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Mayes Wilson & Associates

How Leaders build support for good ideas

Sara Wilson, CPCC, ACC |

Not one of your good ideas will become reality until other people embrace it and agree to help it move it forward. – Laurie B. Jones

Let that sink in for a minute; I suggest reading it again.

The quote’s message may not be a surprise but it’s worth putting on a prominently displayed sticky note. Frequently I see leaders get ahead of their team–the staff or the board. That’s when they call me saying, “I can’t get my team on board with this plan.” My first question: “How did you arrive at this juncture with your staff/board?”

Socializing New Ideas

One client has an approach that clearly embodies the message of the quote. The organizations’ senior leaders frequently “socialize” new ideas. Initially, I was concerned about the amount of time the “socializing” was taking, then I stepped back and watched. I observed that the approach allows the Leaders to:

  • Share the idea and then listen;
  • Improve the idea incorporating the input of others;
  • Understand resistance/questions;
  • Build awareness and support;
  • Practice articulating the idea until it is ready to be shared more broadly.

Audiences to include

So far, I’ve mentioned socializing your idea with the staff and board. You are probably thinking there are other audiences that should be included in this process. You are right! The list below isn’t exhaustive; brainstorm with your team about who should be on your idea socializing list.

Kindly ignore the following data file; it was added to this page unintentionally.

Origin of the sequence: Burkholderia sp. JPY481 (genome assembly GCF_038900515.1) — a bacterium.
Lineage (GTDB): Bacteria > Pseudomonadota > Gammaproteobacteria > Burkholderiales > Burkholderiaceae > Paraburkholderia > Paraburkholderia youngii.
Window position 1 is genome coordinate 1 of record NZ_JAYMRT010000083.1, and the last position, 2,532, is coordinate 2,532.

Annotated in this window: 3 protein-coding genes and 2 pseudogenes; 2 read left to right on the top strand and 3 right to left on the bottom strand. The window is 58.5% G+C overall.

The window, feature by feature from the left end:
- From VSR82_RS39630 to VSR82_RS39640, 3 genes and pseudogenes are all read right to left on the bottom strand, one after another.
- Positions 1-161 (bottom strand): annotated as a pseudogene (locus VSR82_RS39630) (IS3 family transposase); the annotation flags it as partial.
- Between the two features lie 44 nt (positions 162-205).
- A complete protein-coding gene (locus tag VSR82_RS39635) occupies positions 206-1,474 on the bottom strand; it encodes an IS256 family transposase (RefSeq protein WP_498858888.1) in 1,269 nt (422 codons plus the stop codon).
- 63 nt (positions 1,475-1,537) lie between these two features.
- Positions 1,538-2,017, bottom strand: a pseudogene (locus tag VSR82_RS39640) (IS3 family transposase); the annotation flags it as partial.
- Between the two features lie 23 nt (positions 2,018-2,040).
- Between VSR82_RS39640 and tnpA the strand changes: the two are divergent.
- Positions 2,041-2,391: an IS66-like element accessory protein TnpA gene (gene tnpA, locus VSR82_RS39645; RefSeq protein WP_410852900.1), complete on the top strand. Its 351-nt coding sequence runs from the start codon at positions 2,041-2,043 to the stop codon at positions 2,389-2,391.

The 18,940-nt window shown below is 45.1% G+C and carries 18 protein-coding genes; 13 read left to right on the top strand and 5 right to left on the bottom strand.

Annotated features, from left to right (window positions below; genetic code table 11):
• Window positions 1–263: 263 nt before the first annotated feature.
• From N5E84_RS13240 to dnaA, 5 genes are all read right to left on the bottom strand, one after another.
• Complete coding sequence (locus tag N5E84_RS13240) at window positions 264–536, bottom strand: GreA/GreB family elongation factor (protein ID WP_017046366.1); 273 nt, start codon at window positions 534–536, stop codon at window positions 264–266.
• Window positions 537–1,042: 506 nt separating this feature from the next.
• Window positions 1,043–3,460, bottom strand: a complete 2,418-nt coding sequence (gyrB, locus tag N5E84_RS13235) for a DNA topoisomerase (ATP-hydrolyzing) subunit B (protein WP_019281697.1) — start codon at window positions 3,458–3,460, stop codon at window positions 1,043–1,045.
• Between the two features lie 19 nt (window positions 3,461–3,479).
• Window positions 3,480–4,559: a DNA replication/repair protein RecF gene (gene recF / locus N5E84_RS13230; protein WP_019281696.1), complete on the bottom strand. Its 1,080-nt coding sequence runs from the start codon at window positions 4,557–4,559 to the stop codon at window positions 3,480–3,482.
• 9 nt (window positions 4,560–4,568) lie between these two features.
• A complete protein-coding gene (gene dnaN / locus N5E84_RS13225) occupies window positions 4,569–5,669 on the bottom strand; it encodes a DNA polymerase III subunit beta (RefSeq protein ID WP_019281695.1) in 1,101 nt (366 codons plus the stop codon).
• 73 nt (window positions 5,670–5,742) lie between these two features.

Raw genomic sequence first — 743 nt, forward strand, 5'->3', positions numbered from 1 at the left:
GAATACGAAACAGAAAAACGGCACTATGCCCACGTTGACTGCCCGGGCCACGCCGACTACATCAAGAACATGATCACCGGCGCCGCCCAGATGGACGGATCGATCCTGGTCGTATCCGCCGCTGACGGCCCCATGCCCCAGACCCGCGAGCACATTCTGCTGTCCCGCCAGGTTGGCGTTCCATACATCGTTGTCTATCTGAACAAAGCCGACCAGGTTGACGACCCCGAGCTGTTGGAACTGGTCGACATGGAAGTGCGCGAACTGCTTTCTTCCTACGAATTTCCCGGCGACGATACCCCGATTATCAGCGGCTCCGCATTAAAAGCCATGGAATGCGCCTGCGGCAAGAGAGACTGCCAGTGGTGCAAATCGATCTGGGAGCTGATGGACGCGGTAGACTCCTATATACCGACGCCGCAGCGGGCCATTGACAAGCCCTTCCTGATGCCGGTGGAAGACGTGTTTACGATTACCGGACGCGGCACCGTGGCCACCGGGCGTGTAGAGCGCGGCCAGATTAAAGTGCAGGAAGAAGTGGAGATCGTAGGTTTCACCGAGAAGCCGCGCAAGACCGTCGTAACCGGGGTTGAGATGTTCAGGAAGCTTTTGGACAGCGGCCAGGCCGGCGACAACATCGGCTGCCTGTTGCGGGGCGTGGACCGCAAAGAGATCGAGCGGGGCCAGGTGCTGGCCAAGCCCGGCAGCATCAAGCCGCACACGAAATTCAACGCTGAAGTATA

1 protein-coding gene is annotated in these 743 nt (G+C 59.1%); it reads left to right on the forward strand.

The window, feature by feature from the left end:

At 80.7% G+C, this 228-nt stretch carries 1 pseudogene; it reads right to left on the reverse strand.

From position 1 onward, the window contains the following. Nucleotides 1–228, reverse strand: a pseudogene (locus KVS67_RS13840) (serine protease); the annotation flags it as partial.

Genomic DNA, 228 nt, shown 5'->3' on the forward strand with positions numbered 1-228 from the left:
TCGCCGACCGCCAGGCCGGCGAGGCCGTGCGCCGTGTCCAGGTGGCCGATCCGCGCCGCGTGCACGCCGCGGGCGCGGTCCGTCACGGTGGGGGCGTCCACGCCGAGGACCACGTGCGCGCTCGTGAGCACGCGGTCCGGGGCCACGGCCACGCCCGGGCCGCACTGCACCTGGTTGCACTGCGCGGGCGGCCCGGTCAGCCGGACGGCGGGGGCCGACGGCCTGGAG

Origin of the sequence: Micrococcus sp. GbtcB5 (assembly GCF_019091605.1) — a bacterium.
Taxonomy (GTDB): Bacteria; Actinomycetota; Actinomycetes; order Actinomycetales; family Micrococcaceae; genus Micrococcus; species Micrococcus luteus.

1) Clients/members. These folks will directly feel the effects of the proposed idea (and if it’s not going to affect them, you might want to ask yourself about the impact of this idea). It’s not only fair to float the idea past a representative group, it’s probably dangerous not to. Their lived experience will be invaluable in refining the idea and making sure it will work “in the trenches.” It’s particularly important to include this group if they are significantly different from your staff/board in terms of race, ethnicity, or other lived experience.

2) Donors. While your board members are hopefully donors, there are other significant donors who should probably be included in a socialization process. Think about which donors are well-connected and likely to influence their peers to accept or reject your new idea and ask them for their reactions. Remember, to get advice, ask for money. To get money, ask for advice.

3) The Challengers. There are always one or two in any organization, people who are resistant to change. You can often learn a lot from those who challenge an idea. Include them in the conversation early, find out what makes them uncomfortable, and how they would fix it.

Does socializing an idea take time?

Yes. But as a Leader you can either spend time building support or you can take the “bull in a china shop” approach. With the second approach, you will likely spend time frustrated and facing resistance. You get to make the choice.

How will you build support for your next idea or project? I’d love to hear your success story of building support. And, if you are at an impasse with an idea, or your team is not unified on how to move forward, call me, I can help.

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